Editor’s note: Jane Conrad is a former Director of Programming at Battery Park City Parks Conservancy, and was a Seth Boyden parent and gardening teacher from 2002-2012. See this article and this opinion piece for recent information on the issue of turf fields in the South Orange-Maplewood School District. See a previous opinion piece by Conrad published on Village Green here.
To the Editors,
Whenever the school board expends public funds, they bear the important responsibility of choosing honorable contractors and quality products, and safeguarding the public interest.
In my opinion there is a heightened need for this due diligence when considering artificial turf contractors and materials. This is so not only because of the large dollar amounts involved, but also because of the unregulated nature of materials used, the historically high rate of premature field failure, complex warranty requirements, and questionable contractor disposal methods.
Though we all want to see kids on the field, this vetting process cannot be rushed.
Here are some of the issues I hope the Board considers:
1) What is the litigation history of the proposed vendor? Have they provided faulty field components in the past, and what was the outcome of this? FieldTurf, for example, from 2006 to 2012 knowingly sold 1,428 defective fields in New Jersey and elsewhere in the U.S., and lied about it. (See Christopher Baxter and Michael Stanmyre, “The 100 Yard Deception,” New Jersey Advance Media http://fieldturf.nj.com). Most of these fields were paid for with public money. Litigation is ongoing.
2) Are these vendors promoting dangerous or untested materials such as artificial turf infill? For example, crystalline silica is a known carcinogen; silica dust can lead to silicosis of the lungs. Yet because of a loophole in U.S. law which protects adult workers but NOT children in recreational settings, unscrupulous vendors have promoted using silica sand in artificial turf fields. Cork fields typically use huge quantities of sand as ballast. Vendors who claim they will supply river sand instead should be doubted since supplies of this are low worldwide.
For any infill material, the Board should require peer-reviewed articles (not industry puff pieces) attesting to the safety of respirable particles. Are vendors willing to be held liable if infill dust proves unsafe?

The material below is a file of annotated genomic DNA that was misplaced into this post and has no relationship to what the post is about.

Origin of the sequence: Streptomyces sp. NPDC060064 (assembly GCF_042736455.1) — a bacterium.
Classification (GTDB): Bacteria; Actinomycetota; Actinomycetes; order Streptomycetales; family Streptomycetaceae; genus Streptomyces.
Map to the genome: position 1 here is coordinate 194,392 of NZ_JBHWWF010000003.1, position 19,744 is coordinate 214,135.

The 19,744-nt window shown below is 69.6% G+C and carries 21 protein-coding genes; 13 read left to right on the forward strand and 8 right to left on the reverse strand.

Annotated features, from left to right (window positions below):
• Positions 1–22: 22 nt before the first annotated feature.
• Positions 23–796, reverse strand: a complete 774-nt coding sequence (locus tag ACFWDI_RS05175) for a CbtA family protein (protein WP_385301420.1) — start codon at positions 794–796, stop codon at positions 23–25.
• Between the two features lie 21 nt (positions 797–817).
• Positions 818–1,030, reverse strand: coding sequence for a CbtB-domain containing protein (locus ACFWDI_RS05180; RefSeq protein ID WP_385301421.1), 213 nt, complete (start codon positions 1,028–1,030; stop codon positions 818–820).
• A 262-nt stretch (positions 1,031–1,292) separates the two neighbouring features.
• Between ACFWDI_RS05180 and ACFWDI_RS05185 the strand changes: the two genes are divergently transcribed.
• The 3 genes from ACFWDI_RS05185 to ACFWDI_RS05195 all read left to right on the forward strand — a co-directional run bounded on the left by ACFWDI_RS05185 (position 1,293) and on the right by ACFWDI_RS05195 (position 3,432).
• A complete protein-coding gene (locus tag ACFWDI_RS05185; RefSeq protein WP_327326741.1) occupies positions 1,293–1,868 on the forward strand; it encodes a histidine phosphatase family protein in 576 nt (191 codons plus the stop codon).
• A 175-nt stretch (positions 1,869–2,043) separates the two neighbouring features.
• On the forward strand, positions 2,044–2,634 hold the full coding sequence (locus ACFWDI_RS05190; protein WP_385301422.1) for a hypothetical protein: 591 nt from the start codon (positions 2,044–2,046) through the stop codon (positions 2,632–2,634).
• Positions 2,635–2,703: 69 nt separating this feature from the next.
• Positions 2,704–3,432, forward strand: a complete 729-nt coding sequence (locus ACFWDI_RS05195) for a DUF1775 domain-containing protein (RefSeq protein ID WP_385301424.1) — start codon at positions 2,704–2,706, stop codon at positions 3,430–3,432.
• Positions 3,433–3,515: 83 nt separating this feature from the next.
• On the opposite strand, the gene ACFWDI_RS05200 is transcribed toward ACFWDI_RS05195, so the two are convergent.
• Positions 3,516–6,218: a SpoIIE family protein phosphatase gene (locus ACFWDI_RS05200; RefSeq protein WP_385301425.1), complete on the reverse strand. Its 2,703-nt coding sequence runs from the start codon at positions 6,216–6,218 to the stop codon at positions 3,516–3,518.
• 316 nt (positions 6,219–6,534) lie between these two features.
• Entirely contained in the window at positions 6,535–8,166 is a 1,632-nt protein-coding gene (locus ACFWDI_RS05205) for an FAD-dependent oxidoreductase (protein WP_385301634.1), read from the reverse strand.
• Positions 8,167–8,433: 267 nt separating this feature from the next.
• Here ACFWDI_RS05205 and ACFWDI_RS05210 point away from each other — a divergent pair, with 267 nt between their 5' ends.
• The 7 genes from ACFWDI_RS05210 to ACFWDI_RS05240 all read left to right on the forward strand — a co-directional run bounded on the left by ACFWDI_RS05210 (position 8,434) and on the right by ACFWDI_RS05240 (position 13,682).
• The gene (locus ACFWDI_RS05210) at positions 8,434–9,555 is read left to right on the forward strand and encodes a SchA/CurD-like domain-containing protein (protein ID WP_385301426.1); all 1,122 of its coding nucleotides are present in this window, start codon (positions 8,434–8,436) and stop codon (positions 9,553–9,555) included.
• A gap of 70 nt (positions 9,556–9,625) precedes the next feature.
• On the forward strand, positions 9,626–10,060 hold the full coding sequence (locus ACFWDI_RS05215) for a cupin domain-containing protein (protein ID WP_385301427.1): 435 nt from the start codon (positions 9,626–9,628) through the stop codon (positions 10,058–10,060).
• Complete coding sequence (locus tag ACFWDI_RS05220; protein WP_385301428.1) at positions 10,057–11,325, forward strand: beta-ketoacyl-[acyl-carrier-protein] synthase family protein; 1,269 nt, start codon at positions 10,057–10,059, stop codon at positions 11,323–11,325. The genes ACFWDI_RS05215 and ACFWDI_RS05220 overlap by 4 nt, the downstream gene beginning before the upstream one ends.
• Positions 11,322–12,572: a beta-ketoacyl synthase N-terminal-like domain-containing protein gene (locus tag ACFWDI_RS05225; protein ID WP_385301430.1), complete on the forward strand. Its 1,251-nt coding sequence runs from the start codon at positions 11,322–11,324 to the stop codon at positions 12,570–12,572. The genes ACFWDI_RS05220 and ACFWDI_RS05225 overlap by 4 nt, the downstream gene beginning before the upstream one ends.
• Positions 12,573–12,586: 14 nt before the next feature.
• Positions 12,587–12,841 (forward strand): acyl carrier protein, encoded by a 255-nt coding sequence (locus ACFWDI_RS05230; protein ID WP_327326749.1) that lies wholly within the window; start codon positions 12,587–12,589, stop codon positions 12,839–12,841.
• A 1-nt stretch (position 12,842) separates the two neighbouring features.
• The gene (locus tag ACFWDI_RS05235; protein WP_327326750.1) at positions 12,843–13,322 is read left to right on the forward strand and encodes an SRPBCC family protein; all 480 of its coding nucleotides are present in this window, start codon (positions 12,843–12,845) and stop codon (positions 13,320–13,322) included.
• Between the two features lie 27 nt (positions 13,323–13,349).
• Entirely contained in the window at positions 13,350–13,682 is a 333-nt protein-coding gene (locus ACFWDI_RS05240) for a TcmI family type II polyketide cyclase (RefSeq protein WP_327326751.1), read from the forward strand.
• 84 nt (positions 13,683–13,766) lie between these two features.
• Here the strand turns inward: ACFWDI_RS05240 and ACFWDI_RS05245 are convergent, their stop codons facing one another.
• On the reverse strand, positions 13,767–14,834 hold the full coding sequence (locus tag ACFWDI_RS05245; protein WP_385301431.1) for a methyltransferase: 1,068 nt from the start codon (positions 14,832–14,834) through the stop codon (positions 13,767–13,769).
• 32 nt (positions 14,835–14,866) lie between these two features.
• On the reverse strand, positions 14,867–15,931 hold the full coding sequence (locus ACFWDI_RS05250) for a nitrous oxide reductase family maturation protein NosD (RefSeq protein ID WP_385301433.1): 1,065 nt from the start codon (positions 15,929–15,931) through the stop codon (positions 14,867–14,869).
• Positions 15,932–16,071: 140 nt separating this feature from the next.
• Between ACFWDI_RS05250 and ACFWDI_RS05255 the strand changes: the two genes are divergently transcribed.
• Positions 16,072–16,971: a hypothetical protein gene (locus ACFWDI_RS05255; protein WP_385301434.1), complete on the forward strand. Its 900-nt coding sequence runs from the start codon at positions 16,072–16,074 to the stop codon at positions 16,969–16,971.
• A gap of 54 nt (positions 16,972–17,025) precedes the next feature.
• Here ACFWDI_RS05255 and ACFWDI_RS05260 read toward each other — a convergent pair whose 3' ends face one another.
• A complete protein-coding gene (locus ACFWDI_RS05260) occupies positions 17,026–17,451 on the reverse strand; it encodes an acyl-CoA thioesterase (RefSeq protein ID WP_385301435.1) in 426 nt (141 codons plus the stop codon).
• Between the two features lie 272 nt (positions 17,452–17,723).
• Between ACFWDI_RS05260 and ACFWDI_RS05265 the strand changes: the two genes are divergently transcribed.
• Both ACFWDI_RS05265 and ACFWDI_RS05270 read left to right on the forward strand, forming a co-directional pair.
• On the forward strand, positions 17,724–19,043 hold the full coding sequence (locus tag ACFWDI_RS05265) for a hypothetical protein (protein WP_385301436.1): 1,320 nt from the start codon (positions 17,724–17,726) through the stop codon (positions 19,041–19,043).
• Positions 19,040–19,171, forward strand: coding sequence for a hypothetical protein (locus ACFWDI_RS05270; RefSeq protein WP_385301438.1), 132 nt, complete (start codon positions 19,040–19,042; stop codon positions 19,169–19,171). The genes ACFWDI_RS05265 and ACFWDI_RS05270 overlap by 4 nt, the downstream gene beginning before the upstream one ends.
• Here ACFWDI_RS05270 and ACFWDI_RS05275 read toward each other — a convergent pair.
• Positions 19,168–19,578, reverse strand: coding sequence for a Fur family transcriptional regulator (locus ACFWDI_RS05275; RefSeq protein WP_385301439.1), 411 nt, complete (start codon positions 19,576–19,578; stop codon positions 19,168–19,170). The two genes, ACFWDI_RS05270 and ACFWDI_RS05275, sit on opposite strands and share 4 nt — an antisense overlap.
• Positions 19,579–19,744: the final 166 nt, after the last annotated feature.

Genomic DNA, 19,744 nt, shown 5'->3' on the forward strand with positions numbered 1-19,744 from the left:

3) Are field users, and the District, willing to observe the many, many restrictions on artificial turf field use, and requirements for regular field care and record-keeping, necessary to uphold the product warranties offered by vendors? (Is a new field covered by warranty if the stone base is old, not re-engineered?). Many fields fail prematurely, and turf companies are experts at avoiding having to pay for field replacement. The fine print in warranties is their best weapon.
If users, and the District, decide to ignore warranty restrictions, they cannot be surprised if fields fail, companies won’t pay, and fields are once again left in an unplayable state for a long time.
4) Can vendors guarantee that all 500,000 pounds of the old field rug and infill will be recycled? If we require legal proof that the old field has been 100% recycled before issuing final payment, are vendors still interested?
Artificial turf companies pay lip service to the idea of recycling old turf fields, because parents claim to care about this issue. However, companies are counting on people not looking too closely at what they actually do. In reality, almost all turf fields end up in landfills or incinerators (or even dumped by the side of the road) where they add to water and air pollution in poorer communities. This is unconscionable.
This is just a fraction of the due diligence which the school board owes the community. These are complex issues, and nobody should go into negotiation with these companies in the mistaken belief that they have our best interest at heart. They do not. They just want to make a sale, as they did in 2007 when they told us our current field would last 15 years.
There is an alternative to this unpleasant cycle of demanding a huge plastic item, wearing it out and dumping it in a poor community:
Let the Board solicit bids to return Underhill to grass.
Natural grass fields can develop problems. But grass doesn’t create million-dollar “emergencies” or year-long delays. There is usually something normal people can do to make the problem better. If Underhill were grass, kids could be playing safely on it now.